My attention was recently drawn to Matt Holohan's Scary Spider Adventure. I made the foolish mistake of clicking a link to some pictures of nasty Floridian banana spiders in the comments. Eeeeugh. I'm now in full Defcon-1 Spider Alert Mode. I'm pacing about the apartment nervously, inspecting nooks for arachnoid invasion, jumping when I brush my arm against the door out of fear that it might be a spider.

I hate spiders. I can't stand them in any context. Without a diagnosis, I believe I can make a persuasive case that I am a full-on arachnophobe. Many people claim to have a phobia, but are really exaggerating. A phobia is an irrational fear of something. A momentary panic attack when you look over the ledge of a 30 story building isn't a sign of acrophobia; you're expressing a very rational fear of falling from a height that is certain to seal your doom. Having that same panic attack when you stand on a footstool, however, is probably a good indication that you're acrophobic.

I think I'm arachnophobic because I have absolutely no problem with big scary insects. A gross, hairy bug has absolutely no effect on me, and I can inspect one with detached bemusement. But a tiny spider just sets me off. I'll jump, I'll rub myself, I'll be completely unable to relax for hours after I see one. I doubt I'll get any sleep tonight because my mind will create imaginary spiders crawling all over me, or waiting on the ceiling in silence to pounce.

This is another reason why I'm not such a great exemplar of masculinity. Under traditional male gender roles, men are the official killer of bugs, spiders, and other gross things. I'm utterly useless about this. If it's an insect, I take a laissez-faire attitude. "Who cares?" I say, "If you want it dead, kill it yourself. I'll not be your insect executioner. Your insectiocutioner. Heh. That's clever." On the other hand, if we're talking a spider invasion, I have no moral qualms about killing it. In criminal law, there's such a thing as justifiable homicide. One of the justifications, commonly accepted, for homicide is self-defense. Well, it's a well known fact that spiders seek the utter destruction of the human race in general, and me in particular. The very existence of a spider is prima facie evidence of its malicious intent and of the imminent threat that it presents to my life. This belief is entirely reasonable, and I would act on it if I could exert any kind of rational control of my body upon learning that there's a spider about.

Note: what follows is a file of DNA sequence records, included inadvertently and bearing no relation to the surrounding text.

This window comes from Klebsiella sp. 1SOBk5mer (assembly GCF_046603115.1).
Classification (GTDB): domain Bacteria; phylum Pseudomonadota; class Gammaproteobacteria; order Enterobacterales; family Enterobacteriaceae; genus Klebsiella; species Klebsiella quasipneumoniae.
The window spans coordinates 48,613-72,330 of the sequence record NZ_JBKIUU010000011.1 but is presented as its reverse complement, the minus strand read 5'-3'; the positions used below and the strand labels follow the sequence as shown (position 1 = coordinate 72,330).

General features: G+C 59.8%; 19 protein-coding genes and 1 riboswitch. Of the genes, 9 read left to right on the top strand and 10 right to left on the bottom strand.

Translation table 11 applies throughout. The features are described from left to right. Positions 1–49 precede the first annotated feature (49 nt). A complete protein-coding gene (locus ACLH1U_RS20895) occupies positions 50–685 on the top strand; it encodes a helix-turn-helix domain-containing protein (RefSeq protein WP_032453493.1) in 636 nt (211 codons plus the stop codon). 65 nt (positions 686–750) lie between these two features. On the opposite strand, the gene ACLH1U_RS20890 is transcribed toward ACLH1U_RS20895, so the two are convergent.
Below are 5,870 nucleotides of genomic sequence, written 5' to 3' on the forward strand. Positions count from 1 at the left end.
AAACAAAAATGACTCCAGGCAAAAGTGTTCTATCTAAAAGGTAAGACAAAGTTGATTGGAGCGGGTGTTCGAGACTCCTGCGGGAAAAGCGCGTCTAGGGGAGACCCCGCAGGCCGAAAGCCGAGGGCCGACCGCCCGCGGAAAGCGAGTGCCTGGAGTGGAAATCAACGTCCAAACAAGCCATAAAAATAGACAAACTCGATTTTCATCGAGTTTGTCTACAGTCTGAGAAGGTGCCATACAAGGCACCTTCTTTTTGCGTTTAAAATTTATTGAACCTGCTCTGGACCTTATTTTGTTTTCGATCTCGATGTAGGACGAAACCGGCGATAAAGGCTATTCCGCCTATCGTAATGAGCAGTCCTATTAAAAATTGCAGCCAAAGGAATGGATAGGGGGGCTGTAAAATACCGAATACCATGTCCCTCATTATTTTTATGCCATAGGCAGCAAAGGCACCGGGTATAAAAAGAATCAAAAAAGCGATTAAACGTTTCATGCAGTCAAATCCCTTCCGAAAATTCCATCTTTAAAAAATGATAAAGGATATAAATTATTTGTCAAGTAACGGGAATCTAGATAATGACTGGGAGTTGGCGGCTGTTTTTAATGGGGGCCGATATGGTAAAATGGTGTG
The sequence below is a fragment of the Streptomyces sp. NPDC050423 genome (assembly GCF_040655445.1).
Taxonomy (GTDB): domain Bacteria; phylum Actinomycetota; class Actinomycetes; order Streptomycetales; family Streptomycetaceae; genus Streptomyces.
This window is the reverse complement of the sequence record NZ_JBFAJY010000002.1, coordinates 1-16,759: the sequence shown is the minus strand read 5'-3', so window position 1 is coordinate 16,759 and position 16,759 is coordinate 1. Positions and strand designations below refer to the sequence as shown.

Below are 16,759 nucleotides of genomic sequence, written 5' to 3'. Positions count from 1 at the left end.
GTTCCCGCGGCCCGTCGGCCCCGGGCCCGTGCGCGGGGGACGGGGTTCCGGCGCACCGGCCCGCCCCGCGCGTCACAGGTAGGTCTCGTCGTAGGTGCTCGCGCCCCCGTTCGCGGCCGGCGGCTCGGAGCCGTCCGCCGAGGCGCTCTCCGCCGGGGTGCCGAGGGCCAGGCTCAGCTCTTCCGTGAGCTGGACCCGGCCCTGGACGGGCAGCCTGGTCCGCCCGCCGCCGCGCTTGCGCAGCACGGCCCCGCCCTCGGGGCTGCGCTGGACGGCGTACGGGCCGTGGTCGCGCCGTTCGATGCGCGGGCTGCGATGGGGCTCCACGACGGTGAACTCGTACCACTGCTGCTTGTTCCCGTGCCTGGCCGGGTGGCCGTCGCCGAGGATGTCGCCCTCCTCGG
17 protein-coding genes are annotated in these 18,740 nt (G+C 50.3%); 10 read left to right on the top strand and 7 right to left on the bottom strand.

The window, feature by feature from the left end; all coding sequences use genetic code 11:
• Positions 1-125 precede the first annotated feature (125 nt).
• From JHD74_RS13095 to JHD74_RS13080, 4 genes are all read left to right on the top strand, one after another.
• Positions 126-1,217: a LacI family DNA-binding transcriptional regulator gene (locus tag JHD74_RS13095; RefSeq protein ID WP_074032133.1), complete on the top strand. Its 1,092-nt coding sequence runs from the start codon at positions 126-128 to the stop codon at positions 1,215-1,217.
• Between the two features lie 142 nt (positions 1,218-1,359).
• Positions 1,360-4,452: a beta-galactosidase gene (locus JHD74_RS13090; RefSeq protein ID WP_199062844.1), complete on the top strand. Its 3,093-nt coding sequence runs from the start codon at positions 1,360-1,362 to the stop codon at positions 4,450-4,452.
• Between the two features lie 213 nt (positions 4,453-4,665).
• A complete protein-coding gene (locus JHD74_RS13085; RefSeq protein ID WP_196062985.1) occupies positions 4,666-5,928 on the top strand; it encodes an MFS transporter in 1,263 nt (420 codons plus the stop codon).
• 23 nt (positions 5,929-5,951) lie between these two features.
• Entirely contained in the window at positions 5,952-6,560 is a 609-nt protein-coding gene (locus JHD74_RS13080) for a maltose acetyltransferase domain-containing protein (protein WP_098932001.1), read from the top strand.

But I can't. I was in a shower once and noticed a spider crawling on the curtain. I leaped three feet and climbed up on the corner of the bath to get away from it. After ten minutes there carefully watching it (and craning my neck to look for its sinister cohorts who were no doubt waiting to pounce when I let my guard down) I cautiously made my way to the shower head and turned it on the spider. After knocking it down and pushing it to the drain, I darted from the shower and made my way, speedily yet gingerly and still soaking wet, into the (fortunately unoccupied) living room, where I was safe, if in a somewhat indecent state. I eventually made my way back to the bathroom for a quick hit-and-run operation to grab my towel. After carefull inspection to make sure it was spider free, I dried myself. It took fully half an hour to calm myself down, and I left the bathroom door locked until my roommate came home and took care of the spider, which as it turns out was slightly smaller than the nail on my little finger.

So. Spiders: Can't stand them. I have no problem if the given little arthropod has 6 legs, or 10 legs, or 100 legs, but if it has 8 legs it scares the living fuck out of me. So this means that Hawaii is added to my List of Places I Can Never Go, along with Florida and Iraq.


Add my house to that list. It's old, sat empty for a while, has crawl- and attic-spaces, and is situated smack up against an old and cobwebby wooden fence. I take spiders outside in cups more often than I wash dishes, and while my dishwashing certainly isn't as assiduous as it should be, I mean that to reflect on the spider population rather than my housekeeping.